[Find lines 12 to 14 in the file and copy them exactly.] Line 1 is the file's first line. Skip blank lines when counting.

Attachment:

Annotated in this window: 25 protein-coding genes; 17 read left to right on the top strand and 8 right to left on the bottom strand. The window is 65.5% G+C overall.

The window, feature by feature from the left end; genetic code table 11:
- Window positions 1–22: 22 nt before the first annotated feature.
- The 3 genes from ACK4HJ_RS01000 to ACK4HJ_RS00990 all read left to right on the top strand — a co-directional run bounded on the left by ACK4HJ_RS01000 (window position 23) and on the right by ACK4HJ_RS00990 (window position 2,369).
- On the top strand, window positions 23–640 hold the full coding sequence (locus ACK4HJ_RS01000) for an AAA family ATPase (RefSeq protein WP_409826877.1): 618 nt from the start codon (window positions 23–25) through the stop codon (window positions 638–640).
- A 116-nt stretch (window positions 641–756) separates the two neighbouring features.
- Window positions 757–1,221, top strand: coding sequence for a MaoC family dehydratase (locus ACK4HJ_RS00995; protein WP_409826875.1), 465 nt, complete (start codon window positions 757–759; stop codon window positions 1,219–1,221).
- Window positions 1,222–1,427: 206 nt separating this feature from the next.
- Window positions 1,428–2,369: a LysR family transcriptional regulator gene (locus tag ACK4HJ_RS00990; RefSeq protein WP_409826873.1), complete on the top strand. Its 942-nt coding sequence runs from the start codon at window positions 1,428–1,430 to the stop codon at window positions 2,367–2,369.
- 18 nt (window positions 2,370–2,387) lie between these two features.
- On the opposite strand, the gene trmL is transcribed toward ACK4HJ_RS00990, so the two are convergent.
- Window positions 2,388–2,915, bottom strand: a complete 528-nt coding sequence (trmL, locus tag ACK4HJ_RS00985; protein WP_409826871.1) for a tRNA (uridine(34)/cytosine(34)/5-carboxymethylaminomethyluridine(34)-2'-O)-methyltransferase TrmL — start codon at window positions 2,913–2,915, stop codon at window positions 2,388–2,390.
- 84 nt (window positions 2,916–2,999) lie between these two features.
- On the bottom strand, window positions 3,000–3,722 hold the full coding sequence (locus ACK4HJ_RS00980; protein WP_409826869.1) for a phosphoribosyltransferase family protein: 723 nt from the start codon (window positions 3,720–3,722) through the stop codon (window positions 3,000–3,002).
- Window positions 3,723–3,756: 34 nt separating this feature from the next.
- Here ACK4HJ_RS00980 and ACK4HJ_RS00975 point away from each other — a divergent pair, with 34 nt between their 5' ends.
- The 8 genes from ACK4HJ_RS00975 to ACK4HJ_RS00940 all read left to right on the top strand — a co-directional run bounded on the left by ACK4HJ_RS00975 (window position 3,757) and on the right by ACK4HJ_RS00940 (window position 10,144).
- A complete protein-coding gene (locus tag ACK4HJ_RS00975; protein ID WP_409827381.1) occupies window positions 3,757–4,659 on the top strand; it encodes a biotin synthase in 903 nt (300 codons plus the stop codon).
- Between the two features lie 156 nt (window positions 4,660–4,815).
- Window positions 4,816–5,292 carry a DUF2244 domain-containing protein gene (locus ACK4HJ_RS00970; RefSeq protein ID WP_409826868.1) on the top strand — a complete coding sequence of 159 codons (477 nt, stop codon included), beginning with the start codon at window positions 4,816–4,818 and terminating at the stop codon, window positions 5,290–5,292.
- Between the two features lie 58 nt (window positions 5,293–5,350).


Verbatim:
- Window positions 2,388–2,915, bottom strand: a complete 528-nt coding sequence (trmL, locus tag ACK4HJ_RS00985; protein WP_409826871.1) for a tRNA (uridine(34)/cytosine(34)/5-carboxymethylaminomethyluridine(34)-2'-O)-methyltransferase TrmL — start codon at window positions 2,913–2,915, stop codon at window positions 2,388–2,390.
- 84 nt (window positions 2,916–2,999) lie between these two features.
- On the bottom strand, window positions 3,000–3,722 hold the full coding sequence (locus ACK4HJ_RS00980; protein WP_409826869.1) for a phosphoribosyltransferase family protein: 723 nt from the start codon (window positions 3,720–3,722) through the stop codon (window positions 3,000–3,002).